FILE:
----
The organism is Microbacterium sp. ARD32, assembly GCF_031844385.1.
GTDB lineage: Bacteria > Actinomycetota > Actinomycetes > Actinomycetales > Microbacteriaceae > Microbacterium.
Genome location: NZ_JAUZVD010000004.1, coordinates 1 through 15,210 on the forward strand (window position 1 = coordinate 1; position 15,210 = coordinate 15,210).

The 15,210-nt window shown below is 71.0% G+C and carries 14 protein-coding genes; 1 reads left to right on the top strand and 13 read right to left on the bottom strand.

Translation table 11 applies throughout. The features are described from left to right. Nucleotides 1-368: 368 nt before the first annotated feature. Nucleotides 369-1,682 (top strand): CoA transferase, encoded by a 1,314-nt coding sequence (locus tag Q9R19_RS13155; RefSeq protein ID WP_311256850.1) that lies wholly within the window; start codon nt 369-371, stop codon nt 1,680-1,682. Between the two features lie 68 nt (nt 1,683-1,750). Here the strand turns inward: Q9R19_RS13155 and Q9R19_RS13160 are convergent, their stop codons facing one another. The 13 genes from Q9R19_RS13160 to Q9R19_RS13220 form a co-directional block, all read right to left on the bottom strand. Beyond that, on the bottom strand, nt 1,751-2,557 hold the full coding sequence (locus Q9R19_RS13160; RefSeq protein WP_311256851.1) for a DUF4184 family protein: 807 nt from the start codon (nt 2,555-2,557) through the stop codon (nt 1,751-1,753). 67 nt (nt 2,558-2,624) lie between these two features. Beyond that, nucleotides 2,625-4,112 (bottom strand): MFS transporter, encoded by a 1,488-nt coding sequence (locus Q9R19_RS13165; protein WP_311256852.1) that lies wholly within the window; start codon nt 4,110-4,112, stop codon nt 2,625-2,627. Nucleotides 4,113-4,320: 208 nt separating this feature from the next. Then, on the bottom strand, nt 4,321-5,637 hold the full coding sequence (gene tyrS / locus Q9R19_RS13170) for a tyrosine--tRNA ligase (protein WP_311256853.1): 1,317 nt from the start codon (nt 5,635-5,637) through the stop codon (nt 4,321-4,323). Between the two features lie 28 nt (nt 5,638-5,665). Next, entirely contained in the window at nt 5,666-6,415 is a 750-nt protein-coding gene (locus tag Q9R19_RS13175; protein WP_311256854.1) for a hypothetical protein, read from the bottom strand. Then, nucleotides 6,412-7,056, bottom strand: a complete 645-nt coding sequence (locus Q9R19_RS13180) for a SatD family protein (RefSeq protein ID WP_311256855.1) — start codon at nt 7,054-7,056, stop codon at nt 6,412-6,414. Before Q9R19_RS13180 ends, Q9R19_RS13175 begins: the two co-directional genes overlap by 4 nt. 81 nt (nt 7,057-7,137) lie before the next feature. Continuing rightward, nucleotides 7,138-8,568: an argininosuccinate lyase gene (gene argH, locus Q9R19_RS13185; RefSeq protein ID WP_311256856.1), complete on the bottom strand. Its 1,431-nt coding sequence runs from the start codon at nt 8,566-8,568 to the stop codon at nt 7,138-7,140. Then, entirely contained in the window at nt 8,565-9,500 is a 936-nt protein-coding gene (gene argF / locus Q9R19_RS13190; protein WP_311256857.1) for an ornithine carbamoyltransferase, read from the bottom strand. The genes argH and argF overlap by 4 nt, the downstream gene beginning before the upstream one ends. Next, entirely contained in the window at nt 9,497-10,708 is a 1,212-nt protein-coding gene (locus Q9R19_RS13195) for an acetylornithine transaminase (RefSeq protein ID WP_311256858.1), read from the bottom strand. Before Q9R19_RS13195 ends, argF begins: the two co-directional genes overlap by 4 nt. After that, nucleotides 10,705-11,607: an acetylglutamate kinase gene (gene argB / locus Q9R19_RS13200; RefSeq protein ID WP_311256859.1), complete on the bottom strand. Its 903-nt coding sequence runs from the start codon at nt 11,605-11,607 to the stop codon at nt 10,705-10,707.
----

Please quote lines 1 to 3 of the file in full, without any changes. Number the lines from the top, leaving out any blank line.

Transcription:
The organism is Microbacterium sp. ARD32, assembly GCF_031844385.1.
GTDB lineage: Bacteria > Actinomycetota > Actinomycetes > Actinomycetales > Microbacteriaceae > Microbacterium.
Genome location: NZ_JAUZVD010000004.1, coordinates 1 through 15,210 on the forward strand (window position 1 = coordinate 1; position 15,210 = coordinate 15,210).